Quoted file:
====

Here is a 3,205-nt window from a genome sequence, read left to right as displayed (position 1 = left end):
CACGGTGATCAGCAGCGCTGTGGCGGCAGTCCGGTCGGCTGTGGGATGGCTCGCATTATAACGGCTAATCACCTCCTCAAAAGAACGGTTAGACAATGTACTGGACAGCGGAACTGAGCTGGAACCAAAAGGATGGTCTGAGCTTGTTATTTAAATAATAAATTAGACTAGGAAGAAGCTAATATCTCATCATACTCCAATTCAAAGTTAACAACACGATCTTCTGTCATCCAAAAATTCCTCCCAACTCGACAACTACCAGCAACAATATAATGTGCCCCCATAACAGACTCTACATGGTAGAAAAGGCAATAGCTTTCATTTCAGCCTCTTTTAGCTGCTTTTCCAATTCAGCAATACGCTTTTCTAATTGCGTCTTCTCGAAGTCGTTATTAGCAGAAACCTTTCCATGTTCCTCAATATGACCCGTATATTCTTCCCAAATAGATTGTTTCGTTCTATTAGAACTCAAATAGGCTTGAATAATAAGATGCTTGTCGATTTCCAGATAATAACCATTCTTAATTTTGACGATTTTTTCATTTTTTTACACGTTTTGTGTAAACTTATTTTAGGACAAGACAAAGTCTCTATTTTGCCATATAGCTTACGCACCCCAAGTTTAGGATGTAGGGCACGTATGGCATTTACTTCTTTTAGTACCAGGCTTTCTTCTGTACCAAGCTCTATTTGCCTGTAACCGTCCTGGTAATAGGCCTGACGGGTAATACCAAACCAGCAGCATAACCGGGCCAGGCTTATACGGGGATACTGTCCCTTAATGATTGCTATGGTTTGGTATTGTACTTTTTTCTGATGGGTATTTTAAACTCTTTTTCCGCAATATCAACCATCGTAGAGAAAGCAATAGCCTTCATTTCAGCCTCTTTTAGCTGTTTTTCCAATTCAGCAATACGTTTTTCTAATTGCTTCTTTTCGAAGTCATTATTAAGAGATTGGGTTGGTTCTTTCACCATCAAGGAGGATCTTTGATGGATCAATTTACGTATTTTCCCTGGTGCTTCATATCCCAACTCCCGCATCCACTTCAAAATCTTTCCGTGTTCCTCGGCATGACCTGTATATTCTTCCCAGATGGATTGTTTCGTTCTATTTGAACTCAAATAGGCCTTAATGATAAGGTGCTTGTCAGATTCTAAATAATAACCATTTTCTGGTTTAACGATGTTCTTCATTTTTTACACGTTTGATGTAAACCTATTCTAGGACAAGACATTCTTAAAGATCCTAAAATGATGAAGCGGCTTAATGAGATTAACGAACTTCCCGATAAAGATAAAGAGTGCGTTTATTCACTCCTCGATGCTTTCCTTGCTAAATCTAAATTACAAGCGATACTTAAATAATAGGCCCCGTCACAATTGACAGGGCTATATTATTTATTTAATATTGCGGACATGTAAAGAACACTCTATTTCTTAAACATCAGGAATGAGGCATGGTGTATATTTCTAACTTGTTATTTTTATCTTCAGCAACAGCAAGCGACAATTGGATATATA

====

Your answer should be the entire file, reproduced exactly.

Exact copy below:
Here is a 3,205-nt window from a genome sequence, read left to right as displayed (position 1 = left end):
CACGGTGATCAGCAGCGCTGTGGCGGCAGTCCGGTCGGCTGTGGGATGGCTCGCATTATAACGGCTAATCACCTCCTCAAAAGAACGGTTAGACAATGTACTGGACAGCGGAACTGAGCTGGAACCAAAAGGATGGTCTGAGCTTGTTATTTAAATAATAAATTAGACTAGGAAGAAGCTAATATCTCATCATACTCCAATTCAAAGTTAACAACACGATCTTCTGTCATCCAAAAATTCCTCCCAACTCGACAACTACCAGCAACAATATAATGTGCCCCCATAACAGACTCTACATGGTAGAAAAGGCAATAGCTTTCATTTCAGCCTCTTTTAGCTGCTTTTCCAATTCAGCAATACGCTTTTCTAATTGCGTCTTCTCGAAGTCGTTATTAGCAGAAACCTTTCCATGTTCCTCAATATGACCCGTATATTCTTCCCAAATAGATTGTTTCGTTCTATTAGAACTCAAATAGGCTTGAATAATAAGATGCTTGTCGATTTCCAGATAATAACCATTCTTAATTTTGACGATTTTTTCATTTTTTTACACGTTTTGTGTAAACTTATTTTAGGACAAGACAAAGTCTCTATTTTGCCATATAGCTTACGCACCCCAAGTTTAGGATGTAGGGCACGTATGGCATTTACTTCTTTTAGTACCAGGCTTTCTTCTGTACCAAGCTCTATTTGCCTGTAACCGTCCTGGTAATAGGCCTGACGGGTAATACCAAACCAGCAGCATAACCGGGCCAGGCTTATACGGGGATACTGTCCCTTAATGATTGCTATGGTTTGGTATTGTACTTTTTTCTGATGGGTATTTTAAACTCTTTTTCCGCAATATCAACCATCGTAGAGAAAGCAATAGCCTTCATTTCAGCCTCTTTTAGCTGTTTTTCCAATTCAGCAATACGTTTTTCTAATTGCTTCTTTTCGAAGTCATTATTAAGAGATTGGGTTGGTTCTTTCACCATCAAGGAGGATCTTTGATGGATCAATTTACGTATTTTCCCTGGTGCTTCATATCCCAACTCCCGCATCCACTTCAAAATCTTTCCGTGTTCCTCGGCATGACCTGTATATTCTTCCCAGATGGATTGTTTCGTTCTATTTGAACTCAAATAGGCCTTAATGATAAGGTGCTTGTCAGATTCTAAATAATAACCATTTTCTGGTTTAACGATGTTCTTCATTTTTTACACGTTTGATGTAAACCTATTCTAGGACAAGACATTCTTAAAGATCCTAAAATGATGAAGCGGCTTAATGAGATTAACGAACTTCCCGATAAAGATAAAGAGTGCGTTTATTCACTCCTCGATGCTTTCCTTGCTAAATCTAAATTACAAGCGATACTTAAATAATAGGCCCCGTCACAATTGACAGGGCTATATTATTTATTTAATATTGCGGACATGTAAAGAACACTCTATTTCTTAAACATCAGGAATGAGGCATGGTGTATATTTCTAACTTGTTATTTTTATCTTCAGCAACAGCAAGCGACAATTGGATATATA